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November 18, 2011     Post-Gazette
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November 18, 2011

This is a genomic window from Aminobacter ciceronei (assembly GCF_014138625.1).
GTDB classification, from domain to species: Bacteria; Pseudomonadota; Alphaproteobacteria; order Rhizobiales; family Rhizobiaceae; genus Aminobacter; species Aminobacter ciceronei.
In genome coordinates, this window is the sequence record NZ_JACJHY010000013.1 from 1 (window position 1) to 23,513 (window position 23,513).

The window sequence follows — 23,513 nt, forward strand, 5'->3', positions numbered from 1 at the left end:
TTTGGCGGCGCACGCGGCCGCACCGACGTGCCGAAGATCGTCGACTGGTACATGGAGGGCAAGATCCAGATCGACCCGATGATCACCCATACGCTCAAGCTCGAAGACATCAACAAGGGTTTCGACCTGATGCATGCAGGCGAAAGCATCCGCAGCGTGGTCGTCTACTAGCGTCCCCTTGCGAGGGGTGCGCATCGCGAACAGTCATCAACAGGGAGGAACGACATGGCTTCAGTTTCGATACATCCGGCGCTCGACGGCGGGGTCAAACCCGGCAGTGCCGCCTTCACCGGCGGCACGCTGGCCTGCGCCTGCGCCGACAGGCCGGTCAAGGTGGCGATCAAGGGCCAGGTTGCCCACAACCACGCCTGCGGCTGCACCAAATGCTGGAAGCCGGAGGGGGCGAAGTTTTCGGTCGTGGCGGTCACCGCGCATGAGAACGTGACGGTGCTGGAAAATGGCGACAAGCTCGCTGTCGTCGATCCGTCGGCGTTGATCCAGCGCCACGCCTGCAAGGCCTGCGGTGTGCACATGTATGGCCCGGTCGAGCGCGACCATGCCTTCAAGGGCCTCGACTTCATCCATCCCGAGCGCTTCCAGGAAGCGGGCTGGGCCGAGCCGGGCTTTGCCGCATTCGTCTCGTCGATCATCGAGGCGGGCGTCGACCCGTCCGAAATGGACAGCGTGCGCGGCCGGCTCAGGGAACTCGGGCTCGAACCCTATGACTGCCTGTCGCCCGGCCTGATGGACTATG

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Page 2 POST-GAZETTE, NOVEMBER 18,2011 rpe by Prof. Edmund Turiello A weekly column highlighting some of the more interesting aspects of our ancestry.., our lineage.., our roots. HADRIAN'S VILLA AT TIVOLI History is still uncertain about Hadrian's formal edu- cation and training. Some reports credit him with being an architect and others claim ~that he was an ex- tremely talented amateur. Ancient writers say he was accomplished in arithmetic, geometry, painting and art. He was also a student of Greek art, architecture and civilization, and was respon- sible for sending many young men to Athens to study. Hadrian was one of the most cultured and gifted fig- ures in all of ancient Roman history, but was not without his vanity and temper. As a young man he was snubbed by the celebrated Greek ar- chitect, Apollodorus of Dam- ascus. Later as emperor he was again severely criticized by the same architect on the design of a temple. This was a bit too much for Hadrian and it became the last cri- tique ever made by the tact- less Apollodorus. Hadrian ruled as emperor from 117 to 138 A.D. Shortly after being proclaimed em- peror he made a grand tour of the Roman Empire. He visited Greece, Asia Minor, Egypt, Mauritania, Spain, Germany; and Britain. A few years later he put down an insurrection in Pales- tine, and then visited Syria on his return trip to Rome. During his visits to these countries he was deeply impressed by many of their national monuments and had exact miniature repro- ductions constructed at his villa in Tivoli. There was the Academia, a public garden or grove originally located in a suburb of Athens. This origi- nal facility was named after Academus, the person who left it to the citizens of gym- nastics. The entire area (in Athens) was surrounded by a wall and the interior space was adorned with buildings and statues of illustrious men. It was within this en- closure where Plato started a school for those who were sympathetic to his brand of philosophy. The Academic Sect was applied to this group and it in turn became the origin of the Academy as we know it today. The Lyceum was also rep- resented in miniature at Tivoli. This was originally a sacred enclosure at Athens which was dedicated to Apollo. The area contained copies of fine buildings, foun- tains, and lush gardens that were originally designed by some of the best known fig- ures during the Golden Age of Greece, It was the usual place of exercise for the Athe- nian youths who aspired to military career. The original Lyceum was especially fa- mous because it was fre- quented by philosophers like Aristotle and his followers. Hadrian's villa at Tivoli also contained a reproduction of the celebrated temple of Sera- pis that was located in Cano- pus, an important city on the coast of Lower Egypt, about twelve miles from Alexan- dria. Serapis was a mythical deity of the lower world who was considered to be a god of healing. During ancient times his worship had spread from Egypt to Greece and then into Rome. Canopus was also noted for its com- merce and luxury, but infa- mous because of its de- bauchery. This was also a point of origin of that world famous dye known as henna, that was used by women on their hair and finger tips. NEXT WEEK: Hadrian's Tomb, Castel Sent' Angelo NEIGHBORHOOD MEETINGS Dear Neighbor: As you may know, after years of struggling with the limitations imposed by lack of adequate space for children's programs, visitor amenities and program staff offices, the Paul Revere Me- morial Association/Paul Re- vere House purchased 5 and 6 Lathrop Place. The 1835 sory. This will allow us to extend our current opera- tions into this facility, an action that is critical to our Publica by David TrumbuU HOME FOR THE HOLIDAYS NE~%A ZLC Tuesday, No- vember 22, 2011, 7:00 pm Pilot House, Atlantic Avenue In our home, perhaps in yours too, Thanksgiving Day festivities begin with tuning the television set to the Macy's Thanksgiving Day Parade which we half watch and half just have in the back- ground while preparing dinner. Macy's at least since the 1947 mo- tion picture Miracle on 34th Street has come to be more than just another vendor for holiday gifts, but is itself a part of America's Thanksgiving through Christmas holiday season. Yes, for many of us the Macy's parade marks the beginning of the holidays. Nevertheless, I miss the older television practice of showing not just Macy's but bits of sev- eral department store Thanksgiving Day Santa parades. I liked when they would switch to the J.L. Hudson's Thanks- giving Day Parade in Detroit and the Gimbals' Thanksgiv- ing Day Parade in Philadelphia. Hudson's Department Store in Detroit is gone, but the parade which like the Macy's parade started in 1924 continues as America's Thanks- giving Parade. The Gimbals' parade, now called the 6abc IKEA Thanksgiving Day Parade, is the oldest of America's Thanksgiving Day Santa parades, having started in 1920. Locally, from the 1940s until 1972 and again in the early 1990s a visit to the Enchanted Village in the Jordan Marsh department store in Downtown Crossing was how Bostonians inaugurated the Christmas shopping season. Remember how, up to just a few years ago, Jordan Marsh, and its rival Filene's put up competing Christmas displays in their windows that faced each other on Summer Street? I have nothing against R.H. Macy's Department Store. I wish it a profitable Christmas selling season. If Americans choose for our Thanksgiving Day morning entertainment a televised, extended-length, open-air advertisement for that retailer, who am I to object? But more and more local shops are giving way to national brands and "big-box" retailers. Local events (such as the Enchanted Village) give way to a few huge national spectacles. Likewise, our politi- cal discussions are focused much more on what is happen- :~ ing in Washington, rather than Boston M The problem with looking to the national scene rather than locally is that nationally most of us have little oppor- tunity to be anything more than observers. Locally we have power to change things. As the Democrats and liberals in ,i Washington consolidate more and more power in the hands of a few remote unelected bureaucrats in Washington, let's NEWRA Meeting Thurs- be thankful this year that we still have locally elected rep- ] day, December 8, 2011, resentatives and senators in the General Court. Next year 7:00 pm Nazzaro Center, all 200 members of that body will be up for election. Have North Bennet Street. you thought of running?. Surely no one is so happy with the NEWNC Meeting Monday, current crop of state legislators that you can't think of a December 12, 2011, 7:00 pm few you'd like to see replaced. If you think it's time for a Nazzaro Center, North Ben- change and you believe you have what it takes, change net Street. can begin with you! building had languished in being able to use the buil~ For NEWRA please contact poor condition for the better ing as we plan. The Associaj~David Kubiak at 617-833- part of 10 years. In 2010 we tion has been working for 9564 and for NEWNC contact completed critical structural years to be able to stabilization and restored our historic complex by mak- We welcome the opportu- the exterior to its 19th cen- ing it fully handicapped nity to present our project tury appearance, accessible, increasing our and respond to questions you We are now gearing up to program space by 400% and may have about our plan. complete our project and adding public restrooms. We Please feel free to contact hope to open the facility in value your support and hope me before the meetings if 2013. The property at 5 and we can count on it for our you would like any additional 6 Lathrop Place is currently zoning request, information or are unable to zoned multi-family residen- We will be bringing our attend the meetings. I can tial and we will be asking for -plans and our request to thebe reached at 617-523-2338 a change of use to allow for community at the following or [~ene~f ~or its use as a cultural acces- meetings: SincerelYNina ZannieriYurs' HOf'f6 nd [ami/iea and Mer/y ~ ~'"'~~ ~~'""~ ~ Executive Director . r$ -- D Thursday, December 15, 2011 'honksglving II' ,,;00 Noon Irm P., Food Drive II', |1'. Jl This Thanksgiving make a difference. .ll 283 Causeway Street, Boston, Massachusetts II By donating pet food and supplies, you'll help II [ [ I[ Freeway support a local shelter. [J , 345Bsr~a2~Y/~SeHvere . |[ Your generosifl/con go [I I Honest & Trusted for 33 Years!! I Tickets On Sale Af: " NORTHE,O I// . |J o,ongwoyinsupportingtheneed, ~ J| i.$ __-...,.ISe~.._--.=~_'~._.-__ $.1 HEALTHCENTE. ~'"~ " DONATION [I I[ |[ Drop your donation off ~.~~!, [I ~f~r~k~JN~7- $20.00 PER PERSON ]] at the Post-Gazette " ~ [1 |[ 5 Prince Street, North End, Boston Don't Forget Thin Tough ]] [ by Tuesday, November 22 T,mes Imp.ct Them 1"oo! [[ ADMITTANCE BY TICKFT ONLY